Rated 4.83/5 based on 12 reviews
Nobody would believe David that he saw lumps moving along the living room walls. Perhaps that was for the best, who knew how the lumps would react if somebody else saw them.
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Tags: horror
About Ian Woodhead

Ian Woodhead is just past the age of forty. He lives in the north of England and is married to a wonderful woman. He has forgotten how many children he has. He had been writing for nearly twenty years but has only just gained the confidence to start showing his work. Ian finds it a little creepy writing about himself in the third person.

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Review by: gotmud on July 12, 2011 :
(review of free book)
Review by: Mark Cantrell on June 4, 2011 :
A quick review this one, but once again I find myself filled with words of praise for Ian Woodhead's work. This short story was a cracking read, thoroughly original, with some nicely depicted characters -- and I really wasn't expecting that ending. Great stuff!
(review of free book)
Review by: Horror Fanatic on Jan. 14, 2011 :
Really enjoyed this piece. Couldn't stop reading till the very end.
(review of free book)
Review by: David Drazul on Jan. 9, 2011 :
Good story! Certainly didn't expect that ending. One suggestion: find an editor or join a peer review group. There are grammatical errors that could easily be weeded out with a second pair of eyes. Keep writing! There's a solid foundation you can build on.
(review of free book)
Review by: Tom Raimbault on Jan. 3, 2011 :
This is the second story of Ian Woodhead that I've been exposed to, his first being Spore. I'm beginning to notice a certain influence of H.P Lovecraft in Woodhead's style of horror. But don't take that to mean that Woodhead strives to write in the classic style that many Lovecraftian writers attempt. No, Ian Woodhead is definitely a modern-day, self-made writer with creativity that of his own. I make the Lovecraft connection because both stories I've read of his illustrate eerie realities brought on by mysterious, vile invaders such as sickly, contagious fungus or, in this case, mysterious lumps that creep and crawl along surfaces.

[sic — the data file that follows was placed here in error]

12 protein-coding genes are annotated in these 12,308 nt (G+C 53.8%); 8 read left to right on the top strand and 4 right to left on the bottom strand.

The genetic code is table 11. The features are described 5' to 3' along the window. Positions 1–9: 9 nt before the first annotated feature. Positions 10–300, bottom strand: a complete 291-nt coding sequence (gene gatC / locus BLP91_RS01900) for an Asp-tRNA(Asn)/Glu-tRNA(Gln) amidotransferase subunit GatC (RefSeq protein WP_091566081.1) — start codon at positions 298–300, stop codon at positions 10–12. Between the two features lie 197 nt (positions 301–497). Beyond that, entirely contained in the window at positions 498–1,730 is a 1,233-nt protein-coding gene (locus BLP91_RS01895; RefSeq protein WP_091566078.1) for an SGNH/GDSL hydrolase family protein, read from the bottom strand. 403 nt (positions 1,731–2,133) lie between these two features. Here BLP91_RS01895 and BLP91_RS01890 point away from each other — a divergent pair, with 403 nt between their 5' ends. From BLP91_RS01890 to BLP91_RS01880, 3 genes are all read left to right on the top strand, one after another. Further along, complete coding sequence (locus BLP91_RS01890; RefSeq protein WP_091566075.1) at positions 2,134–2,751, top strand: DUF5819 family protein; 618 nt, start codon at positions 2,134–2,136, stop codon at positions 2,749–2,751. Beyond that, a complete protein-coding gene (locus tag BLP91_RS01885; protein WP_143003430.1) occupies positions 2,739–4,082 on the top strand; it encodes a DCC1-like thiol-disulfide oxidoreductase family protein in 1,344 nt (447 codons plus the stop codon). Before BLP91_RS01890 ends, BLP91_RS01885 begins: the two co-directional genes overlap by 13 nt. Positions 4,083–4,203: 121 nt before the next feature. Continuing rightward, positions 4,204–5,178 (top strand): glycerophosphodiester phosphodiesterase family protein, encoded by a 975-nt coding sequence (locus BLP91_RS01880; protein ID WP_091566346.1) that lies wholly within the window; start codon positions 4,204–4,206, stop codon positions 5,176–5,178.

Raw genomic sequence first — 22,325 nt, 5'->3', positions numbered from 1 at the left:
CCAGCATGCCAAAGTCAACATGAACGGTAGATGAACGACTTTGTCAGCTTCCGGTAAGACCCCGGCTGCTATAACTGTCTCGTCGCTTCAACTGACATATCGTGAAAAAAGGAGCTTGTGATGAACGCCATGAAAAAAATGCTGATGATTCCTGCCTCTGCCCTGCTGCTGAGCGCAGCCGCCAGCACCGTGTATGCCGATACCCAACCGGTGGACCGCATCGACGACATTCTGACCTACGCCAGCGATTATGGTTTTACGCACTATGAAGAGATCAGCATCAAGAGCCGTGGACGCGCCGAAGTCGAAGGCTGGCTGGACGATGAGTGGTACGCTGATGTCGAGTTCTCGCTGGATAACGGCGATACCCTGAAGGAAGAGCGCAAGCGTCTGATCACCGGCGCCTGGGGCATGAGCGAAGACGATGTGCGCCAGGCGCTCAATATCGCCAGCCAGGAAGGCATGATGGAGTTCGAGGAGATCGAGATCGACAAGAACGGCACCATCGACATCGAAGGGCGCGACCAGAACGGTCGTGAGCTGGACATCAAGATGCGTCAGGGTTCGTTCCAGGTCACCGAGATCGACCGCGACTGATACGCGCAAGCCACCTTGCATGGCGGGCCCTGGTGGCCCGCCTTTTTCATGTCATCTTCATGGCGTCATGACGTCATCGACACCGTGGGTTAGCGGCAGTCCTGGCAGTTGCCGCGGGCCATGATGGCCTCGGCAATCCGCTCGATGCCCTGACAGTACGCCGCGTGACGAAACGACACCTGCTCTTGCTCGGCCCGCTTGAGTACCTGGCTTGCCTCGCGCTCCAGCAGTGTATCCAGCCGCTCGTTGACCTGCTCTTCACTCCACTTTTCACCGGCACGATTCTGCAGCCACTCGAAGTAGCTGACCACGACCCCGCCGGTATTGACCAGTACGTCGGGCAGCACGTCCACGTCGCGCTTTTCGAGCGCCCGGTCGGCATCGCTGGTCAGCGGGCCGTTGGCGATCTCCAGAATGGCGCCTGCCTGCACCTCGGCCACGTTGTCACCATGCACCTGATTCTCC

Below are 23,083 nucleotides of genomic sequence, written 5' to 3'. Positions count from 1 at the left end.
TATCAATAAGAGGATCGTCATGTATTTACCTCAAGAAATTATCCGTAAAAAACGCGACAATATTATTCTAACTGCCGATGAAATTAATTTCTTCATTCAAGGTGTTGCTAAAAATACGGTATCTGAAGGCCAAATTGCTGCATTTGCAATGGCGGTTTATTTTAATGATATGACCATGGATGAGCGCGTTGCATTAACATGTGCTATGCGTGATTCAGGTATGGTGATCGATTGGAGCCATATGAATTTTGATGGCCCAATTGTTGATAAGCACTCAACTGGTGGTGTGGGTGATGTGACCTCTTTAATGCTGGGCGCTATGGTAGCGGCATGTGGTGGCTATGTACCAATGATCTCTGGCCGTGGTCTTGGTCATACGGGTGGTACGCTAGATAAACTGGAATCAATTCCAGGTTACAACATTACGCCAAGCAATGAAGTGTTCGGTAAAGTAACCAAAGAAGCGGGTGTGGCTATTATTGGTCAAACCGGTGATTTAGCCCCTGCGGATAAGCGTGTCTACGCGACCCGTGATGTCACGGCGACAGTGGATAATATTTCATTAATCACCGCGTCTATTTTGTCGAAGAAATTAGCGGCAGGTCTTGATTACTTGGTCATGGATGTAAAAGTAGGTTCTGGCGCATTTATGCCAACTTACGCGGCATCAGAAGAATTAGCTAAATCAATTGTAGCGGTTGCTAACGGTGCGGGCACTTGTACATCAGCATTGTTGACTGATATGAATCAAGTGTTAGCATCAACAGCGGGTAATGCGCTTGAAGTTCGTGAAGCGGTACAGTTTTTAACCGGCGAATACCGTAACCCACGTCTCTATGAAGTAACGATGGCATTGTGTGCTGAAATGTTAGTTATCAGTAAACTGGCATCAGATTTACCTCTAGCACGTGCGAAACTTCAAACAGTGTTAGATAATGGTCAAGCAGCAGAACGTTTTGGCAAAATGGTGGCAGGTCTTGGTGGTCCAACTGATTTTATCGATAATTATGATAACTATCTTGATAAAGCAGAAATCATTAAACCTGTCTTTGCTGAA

The only thing I'll reveal about the plot of Lumps is the fact that a boy notices the family home to be under attack by mysterious lumps. But no one in the family will believe the boy's account of these. The story soon took on an element of mystery for me as I wondered what these lumps were. Was the boy simply having ocular migraines? Did he have a brain injury that caused visual distortions? Or were these supernatural invaders that could only be detected by the eyes of a young person?
I liked Woodhead's play on psychedelic influence midway in the story. At some point, an entire room had become violently under attack by these lumps as they made geometric shapes along the walls. The boy suspected that perhaps his older sister had put hallucinogenic drugs in his food, and simply waited for the effects of those supposed drugs to wear off.
But all of this is only half of the terror. Just wait, that's all I can say! Oh, and "Wow..."
As an American reader, I also find I have a fascination with Woodhead's subtle revealing of British culture. He doesn't do this intentionally, of course. Ian is only writing from a place and culture that he is part of. But I paid close attention to characters that exclaimed catch phrases identifiably as British. At some point, an untalented, amateur comedian appeared on some TV show. I could actually see the show and shenanigans on the TV and could actually imagine a family home in the U.K watching it. And the main character enjoyed some interesting meals that I've never even imagined.
I give the story 5 stars! I hope that the author continues to dream up this style of horror and give us more!

Tom Raimbault
Chicago, Illinois
(review of free book)
Review by: Steven Beltzer on Dec. 22, 2010 :
Very clever and well put together. Ian's direction with his short fiction is fun, grabs the reader's attention and leaves them hunting fore title by him.
(review of free book)
Review by: torchwood on Nov. 5, 2010 :
Brilliant Ending!
(review of free book)
Review by: Jo Novotny on Nov. 4, 2010 :
I liked it. And I like free!
(review of free book)
Review by: Garry Charles on Oct. 12, 2010 :
Ian is a bright new star within the horror genre and I, for one, will be keeping a close eye on him... You should too
(review of free book)
Review by: David Jeffery on Oct. 11, 2010 :
Traditional Woodhead blend of dysfunction and chilling whimsy. A great read.
(review of free book)
Review by: Bec Lewis on Oct. 7, 2010 :
Very enjoyable. I was gripped, and had to keep reading to see how it would all end.
(review of free book)
Review by: Stuart Neild on Oct. 7, 2010 :
Ian Woodhead is building up a very nice trade in short stories here on smashwords.
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